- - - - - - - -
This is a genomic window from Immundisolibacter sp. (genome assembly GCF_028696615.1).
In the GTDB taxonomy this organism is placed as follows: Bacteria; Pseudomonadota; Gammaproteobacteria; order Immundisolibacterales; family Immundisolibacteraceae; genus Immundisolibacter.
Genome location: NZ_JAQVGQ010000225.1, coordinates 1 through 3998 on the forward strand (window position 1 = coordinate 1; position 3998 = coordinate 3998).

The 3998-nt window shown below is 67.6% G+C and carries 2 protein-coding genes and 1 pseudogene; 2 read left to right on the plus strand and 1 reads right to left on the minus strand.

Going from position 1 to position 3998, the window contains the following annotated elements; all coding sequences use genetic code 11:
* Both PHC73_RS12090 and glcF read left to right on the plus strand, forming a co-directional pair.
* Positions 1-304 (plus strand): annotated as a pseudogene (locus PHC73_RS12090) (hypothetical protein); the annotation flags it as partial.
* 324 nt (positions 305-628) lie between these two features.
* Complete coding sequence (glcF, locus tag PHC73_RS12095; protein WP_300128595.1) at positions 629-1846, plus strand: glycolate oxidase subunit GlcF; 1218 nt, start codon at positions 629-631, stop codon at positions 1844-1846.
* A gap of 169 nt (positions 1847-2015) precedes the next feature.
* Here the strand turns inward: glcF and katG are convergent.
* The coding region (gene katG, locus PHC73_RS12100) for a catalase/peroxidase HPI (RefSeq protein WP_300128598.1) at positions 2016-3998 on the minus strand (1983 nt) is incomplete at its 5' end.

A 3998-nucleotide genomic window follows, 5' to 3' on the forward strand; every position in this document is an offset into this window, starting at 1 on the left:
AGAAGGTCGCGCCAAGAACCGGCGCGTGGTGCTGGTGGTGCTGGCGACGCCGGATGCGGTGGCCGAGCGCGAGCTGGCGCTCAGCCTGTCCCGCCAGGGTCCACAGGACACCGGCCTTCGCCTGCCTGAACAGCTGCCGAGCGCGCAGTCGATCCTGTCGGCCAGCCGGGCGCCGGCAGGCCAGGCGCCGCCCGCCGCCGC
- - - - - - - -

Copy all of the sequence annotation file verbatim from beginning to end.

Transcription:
This is a genomic window from Immundisolibacter sp. (genome assembly GCF_028696615.1).
In the GTDB taxonomy this organism is placed as follows: Bacteria; Pseudomonadota; Gammaproteobacteria; order Immundisolibacterales; family Immundisolibacteraceae; genus Immundisolibacter.
Genome location: NZ_JAQVGQ010000225.1, coordinates 1 through 3998 on the forward strand (window position 1 = coordinate 1; position 3998 = coordinate 3998).

The 3998-nt window shown below is 67.6% G+C and carries 2 protein-coding genes and 1 pseudogene; 2 read left to right on the plus strand and 1 reads right to left on the minus strand.

Going from position 1 to position 3998, the window contains the following annotated elements; all coding sequences use genetic code 11:
* Both PHC73_RS12090 and glcF read left to right on the plus strand, forming a co-directional pair.
* Positions 1-304 (plus strand): annotated as a pseudogene (locus PHC73_RS12090) (hypothetical protein); the annotation flags it as partial.
* 324 nt (positions 305-628) lie between these two features.
* Complete coding sequence (glcF, locus tag PHC73_RS12095; protein WP_300128595.1) at positions 629-1846, plus strand: glycolate oxidase subunit GlcF; 1218 nt, start codon at positions 629-631, stop codon at positions 1844-1846.
* A gap of 169 nt (positions 1847-2015) precedes the next feature.
* Here the strand turns inward: glcF and katG are convergent.
* The coding region (gene katG, locus PHC73_RS12100) for a catalase/peroxidase HPI (RefSeq protein WP_300128598.1) at positions 2016-3998 on the minus strand (1983 nt) is incomplete at its 5' end.

A 3998-nucleotide genomic window follows, 5' to 3' on the forward strand; every position in this document is an offset into this window, starting at 1 on the left:
AGAAGGTCGCGCCAAGAACCGGCGCGTGGTGCTGGTGGTGCTGGCGACGCCGGATGCGGTGGCCGAGCGCGAGCTGGCGCTCAGCCTGTCCCGCCAGGGTCCACAGGACACCGGCCTTCGCCTGCCTGAACAGCTGCCGAGCGCGCAGTCGATCCTGTCGGCCAGCCGGGCGCCGGCAGGCCAGGCGCCGCCCGCCGCCGC